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Royal Festival Hall (Level 5), Southbank Centre, LondonOpen Tuesday - Sunday from 11am to 8pm
Published by Coracle (2013). Living Locally No. 24
“He wants witty sexy poems about icebergs
to read to his cruise passengers now and then.”
But it has no sex and no wit. It tips
over, sometimes, weightily, or rights itself. The surface of the sea
meanwhile engages our visual cells, the ones
devoted to the horizontal, where they meet with delight
that outrageous barrier, that flagged vertical whose downward slice
is deep as a knife into cake. Wedding cake will do,
there’s the sex bit, tier over tier and mostly
hid from us, out on the deck and peering. The water’s strewn
with whites opaque as rags or as the sky. Between these a polish, a
What parts of this scape can you penetrate, what can you see?
Whites beyond whites, green that has never been near grass, the green
of a beetle or a feather, maybe, in some remote location, the green of
phosphor and vermillion,
or some fake colour - a chemical
slid into candy that makes the teeth seethe.
Or some electric game, or the irid
of a reptile, or the very heart
of heat at the flame’s exhalation,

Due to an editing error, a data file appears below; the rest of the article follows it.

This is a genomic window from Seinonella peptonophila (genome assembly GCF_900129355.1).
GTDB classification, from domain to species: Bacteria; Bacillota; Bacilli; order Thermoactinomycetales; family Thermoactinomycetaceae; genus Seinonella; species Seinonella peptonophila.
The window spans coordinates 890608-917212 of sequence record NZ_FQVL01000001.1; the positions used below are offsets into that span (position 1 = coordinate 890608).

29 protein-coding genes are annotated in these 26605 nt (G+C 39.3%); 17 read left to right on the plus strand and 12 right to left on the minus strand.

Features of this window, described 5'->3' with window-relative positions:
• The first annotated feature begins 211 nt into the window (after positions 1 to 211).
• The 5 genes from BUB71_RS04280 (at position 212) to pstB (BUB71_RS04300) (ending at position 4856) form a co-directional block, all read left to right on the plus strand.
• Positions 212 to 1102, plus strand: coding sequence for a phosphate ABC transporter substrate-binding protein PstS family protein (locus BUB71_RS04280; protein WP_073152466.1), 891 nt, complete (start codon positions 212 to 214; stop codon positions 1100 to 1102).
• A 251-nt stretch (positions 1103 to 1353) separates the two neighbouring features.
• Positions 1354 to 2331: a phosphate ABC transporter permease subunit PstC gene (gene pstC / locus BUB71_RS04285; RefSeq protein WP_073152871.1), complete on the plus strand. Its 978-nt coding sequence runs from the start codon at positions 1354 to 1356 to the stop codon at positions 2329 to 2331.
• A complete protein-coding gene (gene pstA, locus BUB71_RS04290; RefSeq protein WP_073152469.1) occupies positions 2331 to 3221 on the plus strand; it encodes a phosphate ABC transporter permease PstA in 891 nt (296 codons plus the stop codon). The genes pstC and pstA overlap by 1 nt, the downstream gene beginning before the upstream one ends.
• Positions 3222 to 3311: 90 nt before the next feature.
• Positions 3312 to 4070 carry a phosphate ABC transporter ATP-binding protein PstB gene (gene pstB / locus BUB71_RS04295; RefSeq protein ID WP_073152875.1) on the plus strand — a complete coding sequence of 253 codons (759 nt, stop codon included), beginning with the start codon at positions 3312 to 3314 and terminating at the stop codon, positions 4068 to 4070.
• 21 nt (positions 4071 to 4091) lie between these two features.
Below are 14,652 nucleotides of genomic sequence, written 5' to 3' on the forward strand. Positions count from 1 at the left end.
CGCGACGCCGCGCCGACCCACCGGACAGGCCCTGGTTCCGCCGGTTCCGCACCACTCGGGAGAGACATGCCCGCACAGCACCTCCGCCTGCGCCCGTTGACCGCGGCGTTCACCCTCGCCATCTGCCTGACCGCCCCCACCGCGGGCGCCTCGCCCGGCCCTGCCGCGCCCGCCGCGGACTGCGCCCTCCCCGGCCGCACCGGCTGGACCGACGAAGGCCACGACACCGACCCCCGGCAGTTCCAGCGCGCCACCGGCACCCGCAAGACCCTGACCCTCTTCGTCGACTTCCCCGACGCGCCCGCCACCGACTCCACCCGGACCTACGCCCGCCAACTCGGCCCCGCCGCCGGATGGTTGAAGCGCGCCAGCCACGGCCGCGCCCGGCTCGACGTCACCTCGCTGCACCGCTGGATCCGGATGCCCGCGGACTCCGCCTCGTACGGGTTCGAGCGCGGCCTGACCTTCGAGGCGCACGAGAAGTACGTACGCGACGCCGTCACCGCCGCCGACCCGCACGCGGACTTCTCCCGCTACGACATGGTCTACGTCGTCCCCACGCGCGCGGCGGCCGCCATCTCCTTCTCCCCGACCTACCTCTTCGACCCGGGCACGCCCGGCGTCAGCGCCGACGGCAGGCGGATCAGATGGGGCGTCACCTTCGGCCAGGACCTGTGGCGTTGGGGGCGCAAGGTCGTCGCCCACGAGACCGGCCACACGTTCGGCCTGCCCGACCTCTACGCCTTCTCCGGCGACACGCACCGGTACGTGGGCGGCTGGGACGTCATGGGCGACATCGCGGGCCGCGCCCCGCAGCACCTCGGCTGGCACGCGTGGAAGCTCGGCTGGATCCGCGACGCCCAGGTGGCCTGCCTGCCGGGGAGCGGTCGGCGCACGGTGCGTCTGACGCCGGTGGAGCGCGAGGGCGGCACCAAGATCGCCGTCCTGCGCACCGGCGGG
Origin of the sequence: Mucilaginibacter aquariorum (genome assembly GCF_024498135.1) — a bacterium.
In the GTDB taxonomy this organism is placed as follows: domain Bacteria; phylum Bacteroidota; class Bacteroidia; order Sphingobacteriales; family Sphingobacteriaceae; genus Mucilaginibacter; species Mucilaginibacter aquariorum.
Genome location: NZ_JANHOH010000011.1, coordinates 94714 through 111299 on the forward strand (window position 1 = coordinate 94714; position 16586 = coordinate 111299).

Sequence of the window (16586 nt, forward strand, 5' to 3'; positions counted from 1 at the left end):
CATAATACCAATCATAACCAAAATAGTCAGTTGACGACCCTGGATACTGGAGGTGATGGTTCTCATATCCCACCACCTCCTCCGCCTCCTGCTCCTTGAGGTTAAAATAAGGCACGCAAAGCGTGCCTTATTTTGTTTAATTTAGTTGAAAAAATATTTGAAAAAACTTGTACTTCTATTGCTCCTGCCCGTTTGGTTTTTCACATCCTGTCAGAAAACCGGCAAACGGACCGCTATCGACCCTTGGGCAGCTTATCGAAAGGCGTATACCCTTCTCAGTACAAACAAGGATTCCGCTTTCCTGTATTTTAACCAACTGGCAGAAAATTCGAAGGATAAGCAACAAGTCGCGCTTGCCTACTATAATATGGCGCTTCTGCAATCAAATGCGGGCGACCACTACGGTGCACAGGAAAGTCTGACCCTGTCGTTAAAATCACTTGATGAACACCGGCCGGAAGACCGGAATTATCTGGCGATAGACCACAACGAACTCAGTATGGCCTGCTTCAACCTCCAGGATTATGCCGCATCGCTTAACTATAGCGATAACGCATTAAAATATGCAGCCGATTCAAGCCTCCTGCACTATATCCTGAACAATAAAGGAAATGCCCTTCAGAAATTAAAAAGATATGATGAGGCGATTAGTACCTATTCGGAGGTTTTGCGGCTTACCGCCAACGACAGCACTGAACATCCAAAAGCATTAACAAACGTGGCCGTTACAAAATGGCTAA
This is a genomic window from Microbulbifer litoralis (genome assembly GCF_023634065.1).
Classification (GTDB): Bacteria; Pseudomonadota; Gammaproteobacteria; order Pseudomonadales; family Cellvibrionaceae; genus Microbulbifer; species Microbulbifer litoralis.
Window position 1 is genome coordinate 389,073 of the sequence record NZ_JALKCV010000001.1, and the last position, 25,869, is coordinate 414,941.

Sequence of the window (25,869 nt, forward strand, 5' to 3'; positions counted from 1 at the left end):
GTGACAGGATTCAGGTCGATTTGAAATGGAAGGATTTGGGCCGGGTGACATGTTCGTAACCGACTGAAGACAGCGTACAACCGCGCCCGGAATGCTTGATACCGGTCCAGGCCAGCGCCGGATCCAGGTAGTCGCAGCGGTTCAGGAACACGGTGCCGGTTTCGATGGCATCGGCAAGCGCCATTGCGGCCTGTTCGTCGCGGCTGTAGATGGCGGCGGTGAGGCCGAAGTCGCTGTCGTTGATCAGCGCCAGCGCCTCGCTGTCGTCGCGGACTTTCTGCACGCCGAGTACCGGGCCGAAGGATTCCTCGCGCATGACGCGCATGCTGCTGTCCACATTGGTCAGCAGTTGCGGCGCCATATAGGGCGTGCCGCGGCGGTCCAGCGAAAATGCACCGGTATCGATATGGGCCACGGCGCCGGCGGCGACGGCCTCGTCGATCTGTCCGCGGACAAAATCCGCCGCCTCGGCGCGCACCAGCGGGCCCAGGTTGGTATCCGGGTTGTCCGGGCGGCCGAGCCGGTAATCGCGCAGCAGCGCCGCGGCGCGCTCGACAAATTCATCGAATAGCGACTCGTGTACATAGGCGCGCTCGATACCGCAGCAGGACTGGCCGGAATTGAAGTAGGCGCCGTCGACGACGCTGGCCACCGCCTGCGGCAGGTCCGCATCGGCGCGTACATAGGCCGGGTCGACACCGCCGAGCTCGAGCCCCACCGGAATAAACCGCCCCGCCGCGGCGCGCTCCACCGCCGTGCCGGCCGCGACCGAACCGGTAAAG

oxygens doing something weird and barely planetary.
Testing the new filling in my mouth with my tongue
I’m walking to the station from the dentist’s,
when the man who’d sat opposite me in the waiting room
pulls up in his car, guesses where I’m headed, offers me a lift.
Though he could be the father of any of my friends,
a serial granddad, I don’t know him from Adam,
couldn’t possibly say yes, but when I say no thanks
he seems so offended, puts his foot down as I quicken my steps.
Watching his tail lights disappear around the corner,
along with an earlier train to my job in the city,
I’m sorry it’s not a September morning four hundred years ago.
He’d have been certain to know my husband
and I’d have been on my way to market to sell the last
of my lettuces. I’d have hopped on to the back of his cart
along with my six children and a goat, which my third youngest
had insisted on bringing. He’d have told me about his five sons,
seven daughters and thirty nine surviving grandchildren,
one of whom was bound to be called Adam. Then my Cuthbert
would have started singing a popular ballad to his beloved goat,
in time to the steady clop of the hooves of the horse,
and we’d have all joined in, our teeth (untouched by sugar)
sparkling in the fully filtered light.